God has promised to give everyone what is appropriate, what they need to sustain this body and life. Christ Himself reminded us God takes care of the birds, the flowers, the grasses, and everything else. If He knows the plight of something as seemingly insignificant as grass, which grows wherever and however it wants, how much more will He take care of us?
Despite that humbling promise, we covet. To covet is to have a consuming desire to have something that belongs to someone else. We can’t stand that our neighbor has something we don’t, and we want it. Thinking about wanting it takes over our every thought. And so often, coveting takes on a longing for role reversal. We don’t just want what the other person has, we want theirs so they have nothing. Coveting goes well beyond things. We think that another person’s talents are wasted on them and would be much better if we had them. We covet health, pain free bodies, and all kinds of other things. If we remain unrepentant about the sin of covetousness, it can quickly consume our whole life, leaving us nothing but bitterness toward our neighbor.
That covetousness is the common denominator in all three readings this morning. The people of Israel are in the wilderness, without the most basic of needs: water. The Old Testament reading is from Exodus 17. In Exodus 15, just a mere two chapters prior, all of Israel is rejoicing, making music and dancing, exclaiming, “I will sing to the Lord, for He has triumphed gloriously! The horse and his rider He has thrown into the sea!” (Ex. 15:1) They had just received their long-awaited, long-prayed-for deliverance from slavery. Now that giving God is forgotten. They are angry. They aren’t praying for water, asking God to remember His mercy. The translation we heard makes the people sound too polite. It says they were contending with Moses, but the Hebrew word is much sharper. They’re yelling at Moses, stirring one another up to a seething anger, ready to bring a legal charge against him for, as they see it, bringing them to the wilderness to die. They covet the Egyptians. This line of thinking is one they’ll vocalize later. They think the Egyptians have it too good. They have water, they have meat, they have delicious spices, they have grand structures they didn’t labor to build. The Israelites completely ignore God and His gracious providence and go right for a consuming desire to have what the Egyptians have so they can be the ones perishing in the wilderness, starving, thirsty, and exhausted. God tells Moses to strike the rock to give water to the people. Moses complies, but he gives the place a double name: Massah and Meribah, which mean “tempted” and “contention,” because there the covetousness of the Israelites despised what God had given them and tempted Him to anger, asking if He was even among His people.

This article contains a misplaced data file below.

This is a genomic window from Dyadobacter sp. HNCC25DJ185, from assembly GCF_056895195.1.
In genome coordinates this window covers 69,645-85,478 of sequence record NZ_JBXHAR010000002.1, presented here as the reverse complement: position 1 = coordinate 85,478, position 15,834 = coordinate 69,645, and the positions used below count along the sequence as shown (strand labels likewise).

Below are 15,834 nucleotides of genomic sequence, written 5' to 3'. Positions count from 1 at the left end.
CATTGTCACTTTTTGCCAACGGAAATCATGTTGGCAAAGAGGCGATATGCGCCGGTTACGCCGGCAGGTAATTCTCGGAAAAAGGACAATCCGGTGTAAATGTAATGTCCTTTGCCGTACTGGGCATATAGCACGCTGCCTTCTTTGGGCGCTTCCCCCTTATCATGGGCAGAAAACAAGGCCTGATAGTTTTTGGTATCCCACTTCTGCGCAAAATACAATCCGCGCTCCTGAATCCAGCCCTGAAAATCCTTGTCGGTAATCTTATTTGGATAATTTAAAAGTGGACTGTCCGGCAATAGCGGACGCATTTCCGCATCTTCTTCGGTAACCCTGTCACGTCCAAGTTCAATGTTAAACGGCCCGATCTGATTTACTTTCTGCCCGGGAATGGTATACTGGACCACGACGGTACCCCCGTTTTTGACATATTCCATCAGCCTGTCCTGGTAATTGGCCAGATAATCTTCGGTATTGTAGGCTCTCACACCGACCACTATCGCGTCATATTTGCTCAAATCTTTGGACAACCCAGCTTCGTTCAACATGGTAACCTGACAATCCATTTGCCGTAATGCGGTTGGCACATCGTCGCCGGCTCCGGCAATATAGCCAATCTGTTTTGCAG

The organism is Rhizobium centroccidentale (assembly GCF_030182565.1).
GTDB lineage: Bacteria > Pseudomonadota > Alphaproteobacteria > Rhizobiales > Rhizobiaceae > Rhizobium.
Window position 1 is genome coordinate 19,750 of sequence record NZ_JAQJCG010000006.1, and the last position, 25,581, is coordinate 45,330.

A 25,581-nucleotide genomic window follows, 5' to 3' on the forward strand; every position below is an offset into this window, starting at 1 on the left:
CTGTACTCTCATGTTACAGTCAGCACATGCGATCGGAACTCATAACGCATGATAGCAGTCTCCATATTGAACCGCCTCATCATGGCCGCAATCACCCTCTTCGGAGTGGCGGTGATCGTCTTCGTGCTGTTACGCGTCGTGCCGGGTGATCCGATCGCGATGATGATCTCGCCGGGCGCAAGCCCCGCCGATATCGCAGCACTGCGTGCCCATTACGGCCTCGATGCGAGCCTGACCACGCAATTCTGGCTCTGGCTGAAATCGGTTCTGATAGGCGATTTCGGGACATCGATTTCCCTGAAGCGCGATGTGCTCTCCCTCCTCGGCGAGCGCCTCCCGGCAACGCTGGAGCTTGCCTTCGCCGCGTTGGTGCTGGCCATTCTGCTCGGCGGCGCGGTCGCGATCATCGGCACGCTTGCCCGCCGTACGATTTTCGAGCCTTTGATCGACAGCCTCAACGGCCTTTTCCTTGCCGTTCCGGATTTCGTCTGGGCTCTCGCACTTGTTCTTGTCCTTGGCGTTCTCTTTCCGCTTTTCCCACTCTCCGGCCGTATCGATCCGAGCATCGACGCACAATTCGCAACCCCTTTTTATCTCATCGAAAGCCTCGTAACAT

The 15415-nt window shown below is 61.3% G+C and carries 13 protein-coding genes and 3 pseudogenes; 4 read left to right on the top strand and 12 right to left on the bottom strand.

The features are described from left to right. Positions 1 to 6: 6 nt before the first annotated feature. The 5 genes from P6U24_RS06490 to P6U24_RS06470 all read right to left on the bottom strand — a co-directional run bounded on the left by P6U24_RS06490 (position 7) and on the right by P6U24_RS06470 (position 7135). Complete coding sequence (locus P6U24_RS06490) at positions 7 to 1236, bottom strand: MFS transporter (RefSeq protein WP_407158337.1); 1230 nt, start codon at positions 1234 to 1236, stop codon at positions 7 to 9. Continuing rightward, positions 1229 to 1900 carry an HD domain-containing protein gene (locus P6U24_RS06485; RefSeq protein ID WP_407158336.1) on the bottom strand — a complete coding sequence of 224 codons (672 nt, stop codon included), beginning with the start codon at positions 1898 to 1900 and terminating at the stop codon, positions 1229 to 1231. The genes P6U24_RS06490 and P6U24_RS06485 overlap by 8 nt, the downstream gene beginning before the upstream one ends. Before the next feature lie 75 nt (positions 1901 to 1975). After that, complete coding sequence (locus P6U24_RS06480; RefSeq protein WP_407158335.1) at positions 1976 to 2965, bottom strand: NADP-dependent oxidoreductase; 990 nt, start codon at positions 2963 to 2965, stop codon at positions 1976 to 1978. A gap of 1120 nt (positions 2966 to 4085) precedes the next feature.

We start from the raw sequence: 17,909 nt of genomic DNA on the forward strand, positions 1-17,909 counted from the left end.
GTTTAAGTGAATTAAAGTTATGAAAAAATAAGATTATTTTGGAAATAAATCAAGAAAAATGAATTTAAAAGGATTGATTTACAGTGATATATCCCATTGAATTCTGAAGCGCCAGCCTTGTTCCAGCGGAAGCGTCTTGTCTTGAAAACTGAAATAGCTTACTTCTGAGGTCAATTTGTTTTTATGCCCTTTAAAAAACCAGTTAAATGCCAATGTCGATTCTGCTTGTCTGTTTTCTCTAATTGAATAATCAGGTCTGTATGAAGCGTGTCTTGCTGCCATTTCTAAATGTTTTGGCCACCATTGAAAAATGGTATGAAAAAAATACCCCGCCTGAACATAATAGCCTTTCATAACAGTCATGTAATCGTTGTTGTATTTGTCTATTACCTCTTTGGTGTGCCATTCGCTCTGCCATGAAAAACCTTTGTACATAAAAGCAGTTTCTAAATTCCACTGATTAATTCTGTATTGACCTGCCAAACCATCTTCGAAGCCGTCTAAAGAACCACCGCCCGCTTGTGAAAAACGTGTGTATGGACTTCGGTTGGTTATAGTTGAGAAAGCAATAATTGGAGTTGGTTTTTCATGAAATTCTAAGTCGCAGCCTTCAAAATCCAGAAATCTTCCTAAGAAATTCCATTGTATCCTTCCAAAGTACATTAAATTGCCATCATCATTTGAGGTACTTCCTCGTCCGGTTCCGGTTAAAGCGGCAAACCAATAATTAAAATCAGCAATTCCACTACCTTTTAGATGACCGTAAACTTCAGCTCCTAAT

As St. Paul explained in his Epistle to the Corinthians, the people of Israel didn’t grumble about any ordinary water. Though the rock Moses struck was an ordinary rock, it represented Someone extraordinary. The Rock that followed them, the Rock that gave them spiritual water was Christ. God Himself dwelt among His people, whether they realized it or not. But because of their covetous hearts they despised what great Gifts were given to them. For that sin, God was not well pleased, and most of them perished and their bodies were scattered in the wilderness. This wilderness is not just literal, meaning that they were buried between Egypt and the Promised Land. Spiritually, the wilderness is anyplace where God is not, which is hell. For their selfish desires, for their longing for everything but what God gave them, they have received their just rewards.
This covetousness extends to the Gospel reading as well. Those hired first covet the lavish gift given to those hired at the eleventh hour. Instead of marveling at the graciousness of the employer, their evil eyes see unfair treatment, not divine goodness. Just like the wicked Israelites scattered in the physical and spiritual wilderness, those grumbling day-long workers are cast out of the house of the employer. He tells them “take what is yours,” that is, what you deserve, “and go your way.”